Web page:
For Sri Lanka, it is going the other way round. We had a good school structure, we even had school cricketers directly going on to represent Sri Lanka. We also had a good club structure with fewer clubs competing, ensuring quality and competition between the clubs and players.
But it has taken a turn for the worse, for reasons that shouldn’t have been, and we are paying for it. When you go back and take decisions that are not good for cricket, for you to come back and revert to the original ones, will need some taking. It is a bit of a shame on the people who did that.
You were on the field, captaining the Lankans when MS Dhoni played his career-defining knock (183* at Jaipur) in 2005. How do you assess his growth as a player since then to become what he is now?
I first saw him when he scored the hundred against Pakistan [148 at Vizag in his fifth ODI]. To be very honest, it was like someone coming and playing a once-in-a-lifetime knock, but then I witnessed it again, this time on the field, when he got that 183 at Jaipur.
He may not have a copybook technique, but the mental strength that he possesses, coupled with, more than anything, the ability to read the game, separates him from the world, forget India.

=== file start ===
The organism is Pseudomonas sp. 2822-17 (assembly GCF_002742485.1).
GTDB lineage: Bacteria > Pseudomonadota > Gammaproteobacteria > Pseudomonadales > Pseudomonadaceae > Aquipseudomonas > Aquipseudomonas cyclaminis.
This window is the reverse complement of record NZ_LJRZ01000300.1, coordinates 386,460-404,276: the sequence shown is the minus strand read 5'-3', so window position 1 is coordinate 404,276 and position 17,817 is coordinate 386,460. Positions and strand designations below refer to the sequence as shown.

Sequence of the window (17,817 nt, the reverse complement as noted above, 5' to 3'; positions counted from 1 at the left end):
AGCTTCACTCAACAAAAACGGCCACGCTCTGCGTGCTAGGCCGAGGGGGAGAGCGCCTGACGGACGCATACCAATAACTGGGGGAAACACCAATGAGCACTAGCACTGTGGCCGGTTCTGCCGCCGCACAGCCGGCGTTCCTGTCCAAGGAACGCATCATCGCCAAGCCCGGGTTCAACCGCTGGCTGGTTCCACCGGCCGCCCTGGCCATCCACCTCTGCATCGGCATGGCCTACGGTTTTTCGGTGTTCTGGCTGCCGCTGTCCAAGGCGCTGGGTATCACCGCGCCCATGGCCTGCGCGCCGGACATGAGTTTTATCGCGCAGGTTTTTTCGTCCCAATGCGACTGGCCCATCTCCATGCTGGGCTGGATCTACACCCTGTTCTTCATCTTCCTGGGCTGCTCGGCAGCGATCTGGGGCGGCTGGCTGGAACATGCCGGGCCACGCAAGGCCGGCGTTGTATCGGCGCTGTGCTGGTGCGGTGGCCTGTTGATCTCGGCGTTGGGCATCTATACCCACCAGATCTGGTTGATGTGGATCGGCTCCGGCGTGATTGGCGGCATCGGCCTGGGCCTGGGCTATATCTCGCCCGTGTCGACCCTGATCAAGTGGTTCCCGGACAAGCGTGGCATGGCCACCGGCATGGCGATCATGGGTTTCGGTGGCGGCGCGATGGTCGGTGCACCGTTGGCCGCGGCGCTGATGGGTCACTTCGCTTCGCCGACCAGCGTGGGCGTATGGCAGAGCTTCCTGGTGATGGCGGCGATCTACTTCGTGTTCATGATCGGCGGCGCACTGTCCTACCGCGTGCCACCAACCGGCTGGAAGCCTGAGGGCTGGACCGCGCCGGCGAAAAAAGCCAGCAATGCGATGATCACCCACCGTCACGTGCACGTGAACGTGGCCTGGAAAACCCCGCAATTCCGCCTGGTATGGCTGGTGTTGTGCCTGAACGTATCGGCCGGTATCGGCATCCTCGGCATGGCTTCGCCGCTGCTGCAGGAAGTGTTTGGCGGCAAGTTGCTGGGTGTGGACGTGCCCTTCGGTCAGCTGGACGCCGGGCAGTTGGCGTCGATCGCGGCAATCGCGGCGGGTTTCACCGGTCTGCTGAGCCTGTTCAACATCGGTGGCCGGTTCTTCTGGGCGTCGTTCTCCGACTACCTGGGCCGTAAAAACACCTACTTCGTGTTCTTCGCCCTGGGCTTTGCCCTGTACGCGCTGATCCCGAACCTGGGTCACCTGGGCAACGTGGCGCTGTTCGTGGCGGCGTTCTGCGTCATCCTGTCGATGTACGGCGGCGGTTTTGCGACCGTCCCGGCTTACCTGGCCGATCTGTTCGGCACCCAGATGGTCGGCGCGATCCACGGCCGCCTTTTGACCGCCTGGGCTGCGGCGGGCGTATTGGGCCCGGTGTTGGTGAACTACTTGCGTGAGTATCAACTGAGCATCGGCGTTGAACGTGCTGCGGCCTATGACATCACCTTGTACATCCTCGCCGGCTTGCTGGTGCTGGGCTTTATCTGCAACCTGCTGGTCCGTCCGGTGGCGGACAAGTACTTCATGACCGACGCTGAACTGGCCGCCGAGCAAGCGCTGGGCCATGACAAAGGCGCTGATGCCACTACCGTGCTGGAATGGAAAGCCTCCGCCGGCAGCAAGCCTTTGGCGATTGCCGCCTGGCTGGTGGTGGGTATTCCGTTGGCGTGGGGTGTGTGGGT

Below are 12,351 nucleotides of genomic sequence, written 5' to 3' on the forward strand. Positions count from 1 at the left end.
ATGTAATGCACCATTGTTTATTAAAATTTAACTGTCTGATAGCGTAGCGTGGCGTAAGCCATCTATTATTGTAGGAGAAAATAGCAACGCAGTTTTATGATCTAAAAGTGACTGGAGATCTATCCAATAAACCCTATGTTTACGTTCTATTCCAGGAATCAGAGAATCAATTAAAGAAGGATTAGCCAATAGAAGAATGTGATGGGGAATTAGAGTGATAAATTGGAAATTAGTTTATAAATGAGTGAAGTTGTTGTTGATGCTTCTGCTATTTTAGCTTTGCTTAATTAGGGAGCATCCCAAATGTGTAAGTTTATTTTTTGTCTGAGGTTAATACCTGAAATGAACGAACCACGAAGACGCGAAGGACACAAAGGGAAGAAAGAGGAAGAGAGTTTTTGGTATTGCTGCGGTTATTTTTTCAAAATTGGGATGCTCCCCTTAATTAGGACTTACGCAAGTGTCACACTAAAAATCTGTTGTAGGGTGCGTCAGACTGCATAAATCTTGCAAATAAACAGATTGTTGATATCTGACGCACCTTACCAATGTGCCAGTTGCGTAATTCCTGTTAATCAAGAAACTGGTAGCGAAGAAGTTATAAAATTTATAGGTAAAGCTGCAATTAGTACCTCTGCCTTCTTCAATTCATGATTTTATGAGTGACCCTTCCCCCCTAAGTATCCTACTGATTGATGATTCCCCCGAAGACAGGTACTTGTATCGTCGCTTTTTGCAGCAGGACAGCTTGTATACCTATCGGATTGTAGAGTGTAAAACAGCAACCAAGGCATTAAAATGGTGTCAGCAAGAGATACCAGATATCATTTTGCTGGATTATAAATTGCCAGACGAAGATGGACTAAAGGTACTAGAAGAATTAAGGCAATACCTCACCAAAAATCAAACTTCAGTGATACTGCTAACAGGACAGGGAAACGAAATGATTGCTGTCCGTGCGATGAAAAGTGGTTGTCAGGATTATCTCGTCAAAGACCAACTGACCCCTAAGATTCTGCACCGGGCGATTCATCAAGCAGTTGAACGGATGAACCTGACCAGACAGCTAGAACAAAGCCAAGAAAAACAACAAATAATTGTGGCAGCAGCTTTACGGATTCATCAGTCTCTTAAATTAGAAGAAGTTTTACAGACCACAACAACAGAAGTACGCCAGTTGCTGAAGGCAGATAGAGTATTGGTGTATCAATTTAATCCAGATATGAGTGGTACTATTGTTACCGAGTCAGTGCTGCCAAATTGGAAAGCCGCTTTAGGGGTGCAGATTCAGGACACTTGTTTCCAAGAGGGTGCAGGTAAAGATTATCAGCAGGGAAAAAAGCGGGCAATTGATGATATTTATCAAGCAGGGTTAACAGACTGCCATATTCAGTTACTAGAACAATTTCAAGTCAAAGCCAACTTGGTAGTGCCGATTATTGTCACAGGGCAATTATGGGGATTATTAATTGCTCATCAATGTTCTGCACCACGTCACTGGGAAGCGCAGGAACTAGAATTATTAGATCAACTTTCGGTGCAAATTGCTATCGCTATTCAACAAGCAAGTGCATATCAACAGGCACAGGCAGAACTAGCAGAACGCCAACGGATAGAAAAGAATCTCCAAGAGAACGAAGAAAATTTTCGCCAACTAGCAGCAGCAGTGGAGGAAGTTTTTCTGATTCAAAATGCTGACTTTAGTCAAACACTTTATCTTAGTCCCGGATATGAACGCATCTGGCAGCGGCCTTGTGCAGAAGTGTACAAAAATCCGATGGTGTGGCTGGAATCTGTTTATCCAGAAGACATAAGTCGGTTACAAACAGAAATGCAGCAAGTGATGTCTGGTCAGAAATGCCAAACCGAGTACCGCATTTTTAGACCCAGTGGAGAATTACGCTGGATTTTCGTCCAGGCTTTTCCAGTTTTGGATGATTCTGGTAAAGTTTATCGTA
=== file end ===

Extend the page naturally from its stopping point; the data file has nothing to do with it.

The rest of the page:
He can calculate and take risks when needed: I haven’t seen a better finisher in the last two-and-a-half decades. You can talk about Javed Miandad, Michael Bevan and Arjuna Ranatunga, but the way he has reached where he is, without really being a textbook player, is phenomenal.
Dhoni’s successor is already scaling peaks at a breathtaking speed. In what aspects can Virat Kohli improve his captaincy?
As a cricketer, we all believe, not just Virat, that we are still learners of this great game. There will be something you will learn from every match. Unfortunately, under pressure, we tend to make the same mistakes, the one-percenters, over and over again.
When you are in front of 100,000 people, when the pressure is on your shoulders, it is not easy to not commit the same mistakes you have made in the past.
I can’t pinpoint one thing. As captains, we should all be open to improvement, criticism and take the positives and move forward.
You went on to become one of Sri Lanka's greats, but the start of your career wasn't a typically good one [five ducks in first six innings]. How does one motivate oneself when obstacles like these come early in one's career, and what advice would you give youngsters?
When you have been given an opportunity and you’re facing competition, it doesn’t mean that what you like until then, you give it all up. You will be doing a million things that way. Failures, especially in cricket are guaranteed, for the players and the team.
But, if you are dedicated and self-confident, there is no reason for you to not try. You have sacrificed, till 20-30, and put in a lot of effort and time. One go, two go, in my case it was three goes [to get one run]. That doesn’t mean you give up.